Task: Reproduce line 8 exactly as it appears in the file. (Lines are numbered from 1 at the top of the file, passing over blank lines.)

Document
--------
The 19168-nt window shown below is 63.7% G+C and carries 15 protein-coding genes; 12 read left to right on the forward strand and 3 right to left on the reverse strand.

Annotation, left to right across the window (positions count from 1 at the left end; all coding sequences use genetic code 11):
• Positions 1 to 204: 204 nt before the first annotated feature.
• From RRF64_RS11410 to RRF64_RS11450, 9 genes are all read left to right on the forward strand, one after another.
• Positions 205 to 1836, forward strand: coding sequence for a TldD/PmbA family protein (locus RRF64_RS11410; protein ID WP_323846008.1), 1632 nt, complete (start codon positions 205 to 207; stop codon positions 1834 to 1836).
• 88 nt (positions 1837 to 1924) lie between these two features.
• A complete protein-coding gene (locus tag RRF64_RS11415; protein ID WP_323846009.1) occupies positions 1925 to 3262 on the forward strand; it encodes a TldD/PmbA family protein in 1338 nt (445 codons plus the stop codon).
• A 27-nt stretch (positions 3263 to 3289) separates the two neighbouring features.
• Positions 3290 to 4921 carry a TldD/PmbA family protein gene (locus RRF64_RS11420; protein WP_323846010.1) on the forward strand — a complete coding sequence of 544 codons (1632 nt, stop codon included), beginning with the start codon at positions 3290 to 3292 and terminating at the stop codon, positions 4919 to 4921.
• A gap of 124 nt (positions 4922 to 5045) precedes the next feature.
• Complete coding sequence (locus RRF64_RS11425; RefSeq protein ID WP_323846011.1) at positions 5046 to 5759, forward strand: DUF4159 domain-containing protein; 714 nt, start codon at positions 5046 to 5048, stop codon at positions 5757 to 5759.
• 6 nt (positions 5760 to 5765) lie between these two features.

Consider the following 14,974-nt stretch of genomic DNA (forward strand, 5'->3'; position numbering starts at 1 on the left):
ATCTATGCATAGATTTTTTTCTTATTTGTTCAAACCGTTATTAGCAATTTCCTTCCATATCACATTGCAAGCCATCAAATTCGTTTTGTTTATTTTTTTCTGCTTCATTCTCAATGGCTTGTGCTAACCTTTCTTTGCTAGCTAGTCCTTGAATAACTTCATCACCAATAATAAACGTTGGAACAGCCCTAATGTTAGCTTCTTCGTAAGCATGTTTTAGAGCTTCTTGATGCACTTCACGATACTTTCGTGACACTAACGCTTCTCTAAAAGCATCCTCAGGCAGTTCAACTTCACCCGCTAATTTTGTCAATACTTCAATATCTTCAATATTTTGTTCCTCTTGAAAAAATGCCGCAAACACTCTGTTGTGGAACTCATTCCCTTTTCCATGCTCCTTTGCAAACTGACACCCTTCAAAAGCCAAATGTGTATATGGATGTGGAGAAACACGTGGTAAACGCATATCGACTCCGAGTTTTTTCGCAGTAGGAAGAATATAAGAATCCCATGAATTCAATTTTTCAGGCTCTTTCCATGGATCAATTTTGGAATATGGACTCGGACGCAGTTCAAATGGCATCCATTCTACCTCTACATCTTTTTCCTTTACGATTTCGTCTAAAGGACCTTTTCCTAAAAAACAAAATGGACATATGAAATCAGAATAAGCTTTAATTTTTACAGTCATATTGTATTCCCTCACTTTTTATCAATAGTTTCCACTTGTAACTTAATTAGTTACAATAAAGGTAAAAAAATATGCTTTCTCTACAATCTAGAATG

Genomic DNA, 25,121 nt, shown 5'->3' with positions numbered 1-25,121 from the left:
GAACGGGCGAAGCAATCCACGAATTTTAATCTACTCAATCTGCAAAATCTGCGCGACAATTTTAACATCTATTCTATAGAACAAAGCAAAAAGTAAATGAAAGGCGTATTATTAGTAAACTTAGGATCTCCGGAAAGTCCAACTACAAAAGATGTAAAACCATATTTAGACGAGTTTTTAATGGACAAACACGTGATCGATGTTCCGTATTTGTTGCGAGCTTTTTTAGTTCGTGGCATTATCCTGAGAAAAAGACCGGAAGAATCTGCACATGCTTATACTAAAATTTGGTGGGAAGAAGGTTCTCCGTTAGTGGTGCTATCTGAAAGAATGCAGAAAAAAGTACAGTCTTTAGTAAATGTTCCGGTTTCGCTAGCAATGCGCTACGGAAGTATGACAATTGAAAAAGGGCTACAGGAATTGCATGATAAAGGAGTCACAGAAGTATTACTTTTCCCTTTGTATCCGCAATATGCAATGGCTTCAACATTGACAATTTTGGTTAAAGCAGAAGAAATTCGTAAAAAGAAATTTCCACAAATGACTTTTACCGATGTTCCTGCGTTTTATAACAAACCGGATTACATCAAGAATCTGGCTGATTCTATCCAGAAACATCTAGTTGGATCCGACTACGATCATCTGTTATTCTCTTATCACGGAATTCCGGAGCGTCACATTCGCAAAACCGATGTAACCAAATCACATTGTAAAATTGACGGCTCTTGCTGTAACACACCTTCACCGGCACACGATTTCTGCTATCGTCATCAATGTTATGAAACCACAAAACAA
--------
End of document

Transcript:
• A 27-nt stretch (positions 3263 to 3289) separates the two neighbouring features.